In Others’ Words: Childhood

In Your Words: Was Walt Disney right? Do too many people grow up? Have you retained any of your childhood — your childlikeness — despite the passing of years?  How do you grow up and still stay young?

How do you grow up and still stay young? Click to Tweet

Growing Up: Was Walt Disney Right? Click to Tweet

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17 Comments

  1. June 7, 2013, 4:57 am   /  Reply

    I am a completely mature human being.
    I sit around and conjugate Latin verbs while reading Proust and sipping tea.
    I lie like a rug and cannot sit through church to save my life.
    I’ll be spending the next two weeks saying “Yes, Mom…”
    Hopefully SOMEBODY mistakes me for a grown up.
    I doubt it…
    Sorry? There was a question? I CANNOT FOCUS!!!

    • June 7, 2013, 8:01 am   /  Reply

      Could it be that focus issues are because you are focused on a certain amazing trip you’re embarking on?! 🙂 Have a blast my friend!

      • June 7, 2013, 10:44 pm   /  Reply

        Ah, yes, Jeanne … and I do believe traveling … adventures … keep us young!

  2. June 7, 2013, 7:23 am   /  Reply

    How do I grow up and still stay young? This question made me think of a recent weekend in which I had the chance to hang out with all my siblings–in the same room!–for the first time in years. We laughed SO hard at so many things…and I felt like a perfect mix of child and adult in those moments. Such a great feeling…

    And too, I think I’m somewhat able to hold on to some child-like aspects because of the season of life I’m in–not married, no kids. It allows me some child-like freedom I probably wouldn’t have otherwise.

    • June 7, 2013, 10:44 pm   /  Reply

      I think laughter is the music of childhood.

  3. June 7, 2013, 7:41 am   /  Reply

    Interesting post. My childhood was not of the best – I learned to neither like nor trust adults early, and spent as much time as I could roaming the hills and living wild. Those who I met, I fought.

    However…Someone led me into an open church door – literally – at 26. I didn’t find Jesus, I didn’t see the Full Gospel, but I found a sense of peace, and something Impish dwelling within both the sanctuary, and within me.

    Since I trusted nor respected no one, I was free to CHOOSE to start again, and enjoy life as a child might, smelling flowers and cuddling puppies. I could dance a jig in the street if I so desired – and my yard-wide shoulders and patriarchal beard would discourage criticism.

    It’s been a long road, but I’m happy to say that I still feel the stirrings of childlike joy, even now filtered through a rather challenging physical situation. I can’t dance on my feet, but in my heart, always.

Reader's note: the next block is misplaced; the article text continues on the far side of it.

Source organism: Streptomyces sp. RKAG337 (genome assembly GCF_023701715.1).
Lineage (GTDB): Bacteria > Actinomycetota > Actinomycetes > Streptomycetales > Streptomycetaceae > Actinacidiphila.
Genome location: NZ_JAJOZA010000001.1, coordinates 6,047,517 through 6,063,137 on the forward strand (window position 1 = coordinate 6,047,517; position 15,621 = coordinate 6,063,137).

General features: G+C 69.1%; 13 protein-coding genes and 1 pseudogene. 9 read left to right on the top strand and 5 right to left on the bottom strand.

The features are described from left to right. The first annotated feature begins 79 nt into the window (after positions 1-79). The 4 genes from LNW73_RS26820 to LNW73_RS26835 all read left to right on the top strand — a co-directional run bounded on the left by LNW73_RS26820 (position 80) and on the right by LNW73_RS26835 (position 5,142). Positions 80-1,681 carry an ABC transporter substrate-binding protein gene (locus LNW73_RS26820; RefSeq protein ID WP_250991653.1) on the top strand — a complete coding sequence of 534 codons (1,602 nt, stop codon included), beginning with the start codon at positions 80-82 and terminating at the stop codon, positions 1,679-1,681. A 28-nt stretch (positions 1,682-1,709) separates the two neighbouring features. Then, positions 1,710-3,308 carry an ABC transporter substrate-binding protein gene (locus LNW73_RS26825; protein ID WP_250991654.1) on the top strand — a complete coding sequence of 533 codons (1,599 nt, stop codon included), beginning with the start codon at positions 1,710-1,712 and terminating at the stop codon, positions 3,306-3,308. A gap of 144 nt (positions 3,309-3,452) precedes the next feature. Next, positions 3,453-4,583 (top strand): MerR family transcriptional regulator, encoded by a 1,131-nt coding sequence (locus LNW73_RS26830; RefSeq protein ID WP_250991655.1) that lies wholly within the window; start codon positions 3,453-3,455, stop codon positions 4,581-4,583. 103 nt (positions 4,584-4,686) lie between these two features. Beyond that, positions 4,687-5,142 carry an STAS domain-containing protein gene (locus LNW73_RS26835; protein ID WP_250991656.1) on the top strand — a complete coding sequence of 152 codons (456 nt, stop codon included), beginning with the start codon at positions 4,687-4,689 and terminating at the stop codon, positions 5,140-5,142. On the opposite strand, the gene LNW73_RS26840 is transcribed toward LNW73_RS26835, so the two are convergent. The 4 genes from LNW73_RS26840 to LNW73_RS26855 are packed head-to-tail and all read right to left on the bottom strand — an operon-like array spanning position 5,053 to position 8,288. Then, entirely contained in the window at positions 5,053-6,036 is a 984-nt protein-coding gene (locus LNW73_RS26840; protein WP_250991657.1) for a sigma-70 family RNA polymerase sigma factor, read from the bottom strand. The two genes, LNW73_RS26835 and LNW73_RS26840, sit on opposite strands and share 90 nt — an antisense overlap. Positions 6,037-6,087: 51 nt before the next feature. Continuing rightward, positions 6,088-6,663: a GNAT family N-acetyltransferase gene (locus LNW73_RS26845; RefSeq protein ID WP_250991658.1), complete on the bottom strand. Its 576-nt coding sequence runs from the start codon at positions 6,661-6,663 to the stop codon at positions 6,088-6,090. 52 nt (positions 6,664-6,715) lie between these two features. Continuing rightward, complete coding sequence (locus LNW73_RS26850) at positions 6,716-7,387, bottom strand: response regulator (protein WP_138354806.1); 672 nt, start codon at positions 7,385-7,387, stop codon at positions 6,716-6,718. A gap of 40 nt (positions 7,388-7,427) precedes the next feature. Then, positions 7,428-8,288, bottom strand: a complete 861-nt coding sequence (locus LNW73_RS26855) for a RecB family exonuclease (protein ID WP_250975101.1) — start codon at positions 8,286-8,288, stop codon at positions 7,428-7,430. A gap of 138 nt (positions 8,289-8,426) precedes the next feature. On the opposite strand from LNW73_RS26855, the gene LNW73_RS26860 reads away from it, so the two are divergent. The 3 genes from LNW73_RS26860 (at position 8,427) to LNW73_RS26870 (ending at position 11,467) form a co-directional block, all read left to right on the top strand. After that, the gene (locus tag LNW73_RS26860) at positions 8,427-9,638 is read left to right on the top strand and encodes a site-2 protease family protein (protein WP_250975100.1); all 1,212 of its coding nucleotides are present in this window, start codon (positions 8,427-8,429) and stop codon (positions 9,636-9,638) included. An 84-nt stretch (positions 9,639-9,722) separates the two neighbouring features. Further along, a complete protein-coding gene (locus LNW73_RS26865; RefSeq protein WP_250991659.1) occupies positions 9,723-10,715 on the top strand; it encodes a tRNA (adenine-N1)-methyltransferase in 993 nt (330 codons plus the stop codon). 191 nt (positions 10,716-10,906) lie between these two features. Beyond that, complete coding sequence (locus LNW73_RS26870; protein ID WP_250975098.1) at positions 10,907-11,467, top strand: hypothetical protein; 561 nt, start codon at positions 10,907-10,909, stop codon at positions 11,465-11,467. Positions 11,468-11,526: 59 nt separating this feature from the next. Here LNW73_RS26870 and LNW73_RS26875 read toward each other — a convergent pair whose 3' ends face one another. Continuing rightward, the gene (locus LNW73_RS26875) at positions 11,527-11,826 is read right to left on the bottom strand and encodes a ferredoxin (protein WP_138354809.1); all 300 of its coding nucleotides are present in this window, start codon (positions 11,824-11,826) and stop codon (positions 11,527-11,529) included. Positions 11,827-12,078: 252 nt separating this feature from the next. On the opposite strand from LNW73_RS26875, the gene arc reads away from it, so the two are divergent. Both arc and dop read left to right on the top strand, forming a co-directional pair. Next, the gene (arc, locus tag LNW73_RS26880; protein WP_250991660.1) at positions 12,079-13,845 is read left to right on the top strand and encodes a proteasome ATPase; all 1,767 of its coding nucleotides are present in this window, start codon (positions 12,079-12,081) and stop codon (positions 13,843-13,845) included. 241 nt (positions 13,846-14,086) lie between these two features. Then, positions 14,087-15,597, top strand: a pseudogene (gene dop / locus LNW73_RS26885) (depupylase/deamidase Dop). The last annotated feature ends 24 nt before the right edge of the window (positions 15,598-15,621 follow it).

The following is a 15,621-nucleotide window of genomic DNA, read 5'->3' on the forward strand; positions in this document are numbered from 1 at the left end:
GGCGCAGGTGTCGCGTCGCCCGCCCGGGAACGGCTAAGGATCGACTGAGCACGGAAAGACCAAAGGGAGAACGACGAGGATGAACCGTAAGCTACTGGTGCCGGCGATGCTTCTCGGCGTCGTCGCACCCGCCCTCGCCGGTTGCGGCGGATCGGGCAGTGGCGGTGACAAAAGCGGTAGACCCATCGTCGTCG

And look! there is Someone dancing with me!

    • June 7, 2013, 10:45 pm   /  Reply

      How I appreciate your reply, Andrew. Because, yes, not all of us had the best childhoods … some of us would never go back to those years.
      But you’ve recaptured childlike joy … something to be treasured no matter what our age.

  4. June 7, 2013, 8:01 am   /  Reply

    I stay young by embarrassing my grown daughters in public! I recently climbed in one of those coin-operated rides with my 3 year old grandson. He loved it – his mother tried to pretend she didn’t know me 🙂
    You can’t take me anywhere!

    • June 7, 2013, 10:46 pm   /  Reply

      Oh, but it sounds like they do take you everywhere, Sherry!

  5. June 7, 2013, 8:05 am   /  Reply

    I agree with Walt Disney. And sometimes I fit into that “grown up” category. I laugh at the thought that, at fifteen, I wanted to be thought of as grown up. At forty-something, I’d rather have the freedom of a child.

    I think I’ve retained a sense of wonder from childhood, the ability to see and marvel at God’s beauty all around me. I’m still playful with the kids. But not always. A desire for more adventure has reawakened within me. I plan to hold onto these childlike aspects of who I am.

    • June 7, 2013, 10:47 pm   /  Reply

      Jeanne: You mentioned a strong truth — how so often as children we want to be grown up … and then as adults, we want to recapture our youth.
      Ah, the paradox …

  6. June 7, 2013, 8:19 am   /  Reply

    Grow up? Why? I want to be a kid forever. lol And in my mind I still see myself as that kid that can climb trees and swing on grape vines and jump on the back of a horse. Now I just do those things in my books. 🙂 Thanks for the chance to revisit my childhood, Beth.

    • June 7, 2013, 10:47 pm   /  Reply

      Love this answer, Pat!:)

  7. June 7, 2013, 8:35 am   /  Reply

    I LOVE this quote. Part of staying young, I think, is just having a learning spirit. Always choosing to get excited about new things, new information, learning new skills, seeing the world in a new way.
    I once nannied this family of 4 kids. I took them to this botanical garden once to explore. The only girl in the family (who was around 6 or 7 at the time) couldn’t contain her excitement. She kept running around saying, “It’s SO BEAUTIFUL. It’s so BEAUTIFUL!” She was full of wonder. She wanted to hold my hand and skip through the flowers and just revel in everything around her. (It was indeed beautiful–a spring at a botanical garden is enchanting).
    To this day, I will never forget that time. I remember thinking, “I NEVER want to lose such a wonder of the world even as an adult.” So many adults forget how beautiful each small detail of this world is (even in the hardness of life, because life is hard).

    • June 7, 2013, 10:48 pm   /  Reply

      I can just see that little joy-fill girl, embracing the beauty all around her.
      Oh, I want to be like her too.

  8. June 7, 2013, 9:38 pm   /  Reply

    Look at the stars. Wonder.

    • June 7, 2013, 10:48 pm   /  Reply

      Indeed. Indeed.
      Wonder … and be content with not having all the answers.

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